My friend Maggie and I got together today to make a batch of soap. Some of you wanted to see the process, so here we go....
This is a very basic soap recipe which includes tallow (animal fat), cocoa butter, olive oil and lye. Yes, lye, the stuff that also opens clogged drains. The process is basically a chemical reaction, and this is how it happens:
You'll need 2 stainless steel pots (MUST be stainless steel. The Lye will do some very nasty things to you and your home if you do not use stainless steel), one small (2 or 3 qt), and one large (8 qt or larger). In the small pot, combine 4.5 cups of cold water and 1 cup and 3 teaspoons of lye. (REMEMBER: RUBBER GLOVES for protection from the lye!!!) The water will become very hot, sometimes up to 200 degrees (Do this step OUTDOORS!!!):
Let this cool.
And then you stir. And stir, and stir, and stir. Use a wooden or plastic spoon, preferable one with holes or slats, so the mixture can aerate (I used a plastic spatula). Stir by hand in intervals of ten minutes, then you may use a stick blender for one minute to speed up the process:
Keep stirring, alternating by hand and by stick blender. After lots of stirring, the mixture will become whiter, and will begin to "trace", or leave little lines when you lift the spoon out and make little trails in the mixture. Kinda like when a good bartender will make a little shamrock in the head of your Guiness at a good Irish pub.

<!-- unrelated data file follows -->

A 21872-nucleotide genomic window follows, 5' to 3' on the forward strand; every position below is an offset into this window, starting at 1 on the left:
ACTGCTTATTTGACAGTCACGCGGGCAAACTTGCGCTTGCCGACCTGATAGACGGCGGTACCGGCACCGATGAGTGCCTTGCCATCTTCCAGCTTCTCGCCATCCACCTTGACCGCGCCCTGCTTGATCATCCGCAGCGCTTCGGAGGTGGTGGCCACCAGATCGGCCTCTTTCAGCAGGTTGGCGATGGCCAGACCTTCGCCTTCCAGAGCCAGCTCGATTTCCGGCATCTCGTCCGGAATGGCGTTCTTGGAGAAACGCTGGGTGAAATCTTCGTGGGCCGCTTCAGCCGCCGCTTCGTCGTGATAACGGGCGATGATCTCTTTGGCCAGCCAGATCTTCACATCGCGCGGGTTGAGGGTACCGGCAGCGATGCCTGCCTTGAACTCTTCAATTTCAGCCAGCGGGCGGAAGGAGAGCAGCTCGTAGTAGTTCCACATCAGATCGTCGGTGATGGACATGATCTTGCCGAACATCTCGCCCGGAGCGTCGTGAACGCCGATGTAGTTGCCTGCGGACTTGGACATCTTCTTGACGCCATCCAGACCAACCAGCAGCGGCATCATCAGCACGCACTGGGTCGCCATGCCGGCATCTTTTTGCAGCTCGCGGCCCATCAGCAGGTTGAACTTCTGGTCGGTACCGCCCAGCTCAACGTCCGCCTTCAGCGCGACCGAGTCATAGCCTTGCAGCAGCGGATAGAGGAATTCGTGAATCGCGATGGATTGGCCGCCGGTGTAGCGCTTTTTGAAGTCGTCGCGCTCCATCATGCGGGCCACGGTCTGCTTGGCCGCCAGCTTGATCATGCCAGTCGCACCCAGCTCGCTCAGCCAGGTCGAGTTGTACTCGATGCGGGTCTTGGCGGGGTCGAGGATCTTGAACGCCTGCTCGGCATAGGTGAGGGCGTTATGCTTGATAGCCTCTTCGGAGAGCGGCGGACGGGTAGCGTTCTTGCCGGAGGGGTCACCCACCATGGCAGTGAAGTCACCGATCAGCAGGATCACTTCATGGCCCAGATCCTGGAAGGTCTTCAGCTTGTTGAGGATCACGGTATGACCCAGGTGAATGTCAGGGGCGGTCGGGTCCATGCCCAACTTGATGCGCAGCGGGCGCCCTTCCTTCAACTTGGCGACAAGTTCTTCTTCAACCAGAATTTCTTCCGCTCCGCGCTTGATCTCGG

Once you have obtained a good trace, it's time to add stuff. I added French Green Clay (a natural anitoxidant), Lemongrass (another antioxidant), and uncooked, whole Oatmeal (which exfolliates and moisturizes the skin). Fold these into the mixture, and when you have achieved trace again, add your essential oils. I added tangering/evergreen oil, which smells YUMMY!
The soap needs to sit for about 48 hours, then you turn the soap out of the molds, and cut into bars. Once they are cut, they need to sit and cure for about two weeks. I'll share pics of the bars of soap in a couple of days.
That's it in a nutshell. The whole process today took about 3 hours. Maggie and I took beginner and advanced soap making classes together about a year ago, and we had homemade soap for almost a year (I think I had about 60 bars of soap before I started to give it away as gifts). This was our first time doing it by ourselves, and I think it worked very well. It's the only soap I used in the past year, and it's really awesome for your skin. When the soap gets too small to use, don't throw it out! You can put it in a blender with a little water and some liquid vitamin E and make hand lotion, which is really good as well.
Now it's time to put my feet up, have a beer, and do a little knitting on Mom's scarf. Have a great night!